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Life Technologies' Revenues Jump 9 Percent in Q2

By a GenomeWeb staff reporter

NEW YORK (GenomeWeb News) – Life Technologies today reported that its revenues increased 9 percent in the second quarter with growth across all three of its divisions.

For the three months ended June 30, the company posted revenues of $903.7 million on a GAAP basis, up from $832.8 million a year ago. On a non-GAAP basis, Life Tech had $905.5 million in revenues for the quarter, an 8 percent increase from $839.1 million a year ago and beating a consensus Wall Street estimate of $903.4 million.

The company's Genetic Systems division saw non-GAAP revenues bounce 5 percent year-over year, or 7 percent organically, to $235 million in the quarter, aided by mid-single digit growth for its capillary electrophoresis sequencers and double-digit growth in its next-generation sequencing business, said Life Technologies CFO David Hoffmeister during a conference call following the company's earnings release.

Last year, the company launched its 3500 Dx CE instrument, and on the conference call CEO Greg Lucier said that the sales of the instrument have "reinvigorated" the capillary electrophoresis business. Since its launch, the company has placed about 400 of the instruments "and demand continues to be very robust," he added.

In Life Tech's next-gen sequencing business, Hoffmeister said that about half of the installed base of SOLiD 3.5 instruments has been upgraded to SOLiD 4. Mark Stevenson, president and COO for Life Tech, added that uptake for the SOLiD platform continues to be strong in the smaller genome centers, particularly those doing cancer research.

Later this year, the company anticipates launching the SOLiD PI, a smaller version of the SOLiD 4, and Life Tech expects that system to broaden that customer base, Stevenson said.

Revenues for the company's Molecular Biology Systems division increased 6 percent year-over-year to $434 million. Organically, the growth was 2 percent. Responding to an analyst's question concerning a possible perception that growth in the division was soft compared to the rest of the company, Lucier said that the results "were very robust."

The division is Life Tech's largest based on revenue, and the company continues to invest in it, Lucier said, highlighting the PCR business. The company has the broadest product offering in that space "by far," he said. "We have millions of assays available on demand, and it really is the standard that people continue to come to more and more."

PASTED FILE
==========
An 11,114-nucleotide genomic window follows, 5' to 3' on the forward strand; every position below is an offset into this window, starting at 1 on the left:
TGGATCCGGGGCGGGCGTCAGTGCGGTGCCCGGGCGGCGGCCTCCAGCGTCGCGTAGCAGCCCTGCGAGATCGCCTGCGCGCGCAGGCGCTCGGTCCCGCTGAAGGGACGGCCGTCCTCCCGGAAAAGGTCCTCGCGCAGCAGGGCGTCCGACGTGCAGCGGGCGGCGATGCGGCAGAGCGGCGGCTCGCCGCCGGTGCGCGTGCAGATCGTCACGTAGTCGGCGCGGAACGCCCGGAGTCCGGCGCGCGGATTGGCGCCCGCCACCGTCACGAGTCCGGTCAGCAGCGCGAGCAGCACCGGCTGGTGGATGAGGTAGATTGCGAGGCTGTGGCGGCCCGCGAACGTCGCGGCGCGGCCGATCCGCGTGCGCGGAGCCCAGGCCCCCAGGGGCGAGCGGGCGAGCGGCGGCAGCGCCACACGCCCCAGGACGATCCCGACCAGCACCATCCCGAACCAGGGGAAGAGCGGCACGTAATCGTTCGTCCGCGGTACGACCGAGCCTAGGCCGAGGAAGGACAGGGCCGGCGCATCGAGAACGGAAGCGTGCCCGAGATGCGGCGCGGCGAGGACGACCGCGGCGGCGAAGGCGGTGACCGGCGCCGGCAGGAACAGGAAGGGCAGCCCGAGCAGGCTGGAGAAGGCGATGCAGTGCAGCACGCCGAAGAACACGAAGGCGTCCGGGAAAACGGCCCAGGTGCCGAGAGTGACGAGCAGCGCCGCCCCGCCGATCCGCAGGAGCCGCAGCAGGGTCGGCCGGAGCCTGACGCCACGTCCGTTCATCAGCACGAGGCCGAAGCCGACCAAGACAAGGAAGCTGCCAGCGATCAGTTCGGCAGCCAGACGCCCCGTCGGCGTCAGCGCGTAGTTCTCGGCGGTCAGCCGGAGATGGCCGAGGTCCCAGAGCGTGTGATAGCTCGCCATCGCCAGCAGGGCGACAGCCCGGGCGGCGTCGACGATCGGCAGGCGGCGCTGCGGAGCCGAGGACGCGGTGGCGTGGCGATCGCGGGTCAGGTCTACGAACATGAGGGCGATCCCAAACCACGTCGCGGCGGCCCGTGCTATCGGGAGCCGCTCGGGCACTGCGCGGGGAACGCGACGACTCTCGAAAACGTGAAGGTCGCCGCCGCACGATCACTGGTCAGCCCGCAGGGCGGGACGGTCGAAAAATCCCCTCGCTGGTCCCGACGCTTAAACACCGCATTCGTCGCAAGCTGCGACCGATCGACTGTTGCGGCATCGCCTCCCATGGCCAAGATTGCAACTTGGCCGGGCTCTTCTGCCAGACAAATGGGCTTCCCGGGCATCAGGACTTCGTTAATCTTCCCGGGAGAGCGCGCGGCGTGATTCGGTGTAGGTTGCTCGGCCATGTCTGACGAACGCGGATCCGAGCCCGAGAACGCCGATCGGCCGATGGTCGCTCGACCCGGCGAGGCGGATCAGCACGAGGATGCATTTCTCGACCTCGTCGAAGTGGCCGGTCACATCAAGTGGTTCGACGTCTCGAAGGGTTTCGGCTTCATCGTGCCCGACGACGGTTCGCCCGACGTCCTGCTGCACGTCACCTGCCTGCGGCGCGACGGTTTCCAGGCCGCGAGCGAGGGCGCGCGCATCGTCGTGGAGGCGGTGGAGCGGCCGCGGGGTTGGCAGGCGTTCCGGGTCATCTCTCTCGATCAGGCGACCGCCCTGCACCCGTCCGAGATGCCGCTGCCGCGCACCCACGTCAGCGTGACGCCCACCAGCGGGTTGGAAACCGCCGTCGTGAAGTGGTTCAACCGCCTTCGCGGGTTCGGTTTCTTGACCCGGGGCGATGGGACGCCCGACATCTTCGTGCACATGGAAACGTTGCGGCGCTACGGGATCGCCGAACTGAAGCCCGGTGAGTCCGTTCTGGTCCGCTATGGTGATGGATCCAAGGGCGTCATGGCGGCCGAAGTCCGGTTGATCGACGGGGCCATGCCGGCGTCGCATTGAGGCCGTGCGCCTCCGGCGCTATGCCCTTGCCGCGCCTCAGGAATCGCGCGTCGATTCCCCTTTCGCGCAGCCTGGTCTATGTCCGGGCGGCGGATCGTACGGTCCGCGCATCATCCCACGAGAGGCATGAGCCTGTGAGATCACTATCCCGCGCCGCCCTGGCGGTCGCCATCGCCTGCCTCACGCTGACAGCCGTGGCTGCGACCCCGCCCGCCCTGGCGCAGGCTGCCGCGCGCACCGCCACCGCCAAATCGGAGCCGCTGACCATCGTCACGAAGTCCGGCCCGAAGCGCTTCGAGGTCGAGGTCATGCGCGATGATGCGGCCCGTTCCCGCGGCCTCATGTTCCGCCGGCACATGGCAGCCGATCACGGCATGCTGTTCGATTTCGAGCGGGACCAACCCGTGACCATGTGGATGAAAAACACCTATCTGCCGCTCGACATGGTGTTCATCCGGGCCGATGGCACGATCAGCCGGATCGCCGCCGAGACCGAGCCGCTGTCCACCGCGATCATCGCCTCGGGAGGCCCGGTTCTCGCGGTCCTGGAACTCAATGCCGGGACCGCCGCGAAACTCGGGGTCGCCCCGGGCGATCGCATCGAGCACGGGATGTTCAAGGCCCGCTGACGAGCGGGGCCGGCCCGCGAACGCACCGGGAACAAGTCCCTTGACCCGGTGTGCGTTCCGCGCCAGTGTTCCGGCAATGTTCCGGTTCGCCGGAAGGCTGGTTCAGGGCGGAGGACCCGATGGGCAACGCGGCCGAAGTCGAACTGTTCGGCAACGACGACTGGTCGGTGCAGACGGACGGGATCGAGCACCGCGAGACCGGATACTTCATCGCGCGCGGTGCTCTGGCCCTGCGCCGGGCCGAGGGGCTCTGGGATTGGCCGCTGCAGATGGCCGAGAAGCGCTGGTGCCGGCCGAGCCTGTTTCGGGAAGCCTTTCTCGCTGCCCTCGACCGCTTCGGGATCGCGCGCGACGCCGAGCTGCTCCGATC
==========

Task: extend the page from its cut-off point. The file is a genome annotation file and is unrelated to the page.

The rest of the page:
Meanwhile, Cell Systems, Life Tech's smallest division by revenue, grew 13 percent year over year to $230 million. Organic growth for the division was also 13 percent.

For the quarter, Life Tech reported net income of $110.5 million, or $0.58 per share on a GAAP basis, up from $38.9 million, $0.22 per share, from Q2 2009. On a non-GAAP basis, profits increased to $174.5 million, $0.91 per share, from $141.1 million, $0.79 per share a year ago, and beating analyst estimates of $0.87 per share.

R&D spending rose to $90.3 million from $81.8 million a year ago, and SG&A costs decreased slightly to $252.8 million from $253 million a year ago.

As of June 30, Life Tech had $706.4 million in cash and short-term investments, it said.

The company also announced a two-year share repurchase program for up to $350 million, which will begin in the fourth quarter. "The share repurchase program reflects our strategy for balanced capital deployment," Hoffmeister said. "We will be within our target leverage after the convertible debt is redeemed."

Going forward, the company's growth strategy will focus on three areas, Lucier said. First, about 30 percent of Life Tech's portfolio is in what it calls "the broadly applied biology segments," which include forensics, animal health, and bioproduction, and those segments continue to grow rapidly and to grow as a percentage of the company's portfolio, Lucier said.

Secondly, while there may be concerns about academic funding both in the US and Europe, he said that Life Tech would be able to weather the headwinds. Pointing to 2003 and 2004, when academic funding was similarly pinched, he said that "we actually grew OK through that period by really focusing the portfolio on where the money would be spent."

Lastly, he cited Life Tech's investment in Asia, where it has built a "very robust" infrastructure. The company sells directly in many parts of the region and is building logistic centers in that area, "so geographically we're exposed to where higher growth will be," Lucier said.

"When you couple all that together, Life Technologies will do fine over the next couple of years," he said.

The company slightly raised its guidance for full-year 2010 to between $3.35 per share and $3.50 on a non-GAAP basis. Its guidance on revenue growth organically was unchanged and is expected to increase in the mid- to high-single digits.

The company had earlier given guidance of $3.30 to $3.50 per share on a non-GAAP basis, on organic revenue growth in the mid- to high-single digits.

In morning trade Thursday on the Nasdaq, shares of Life Tech were down around 5 percent at $42.75 per share.

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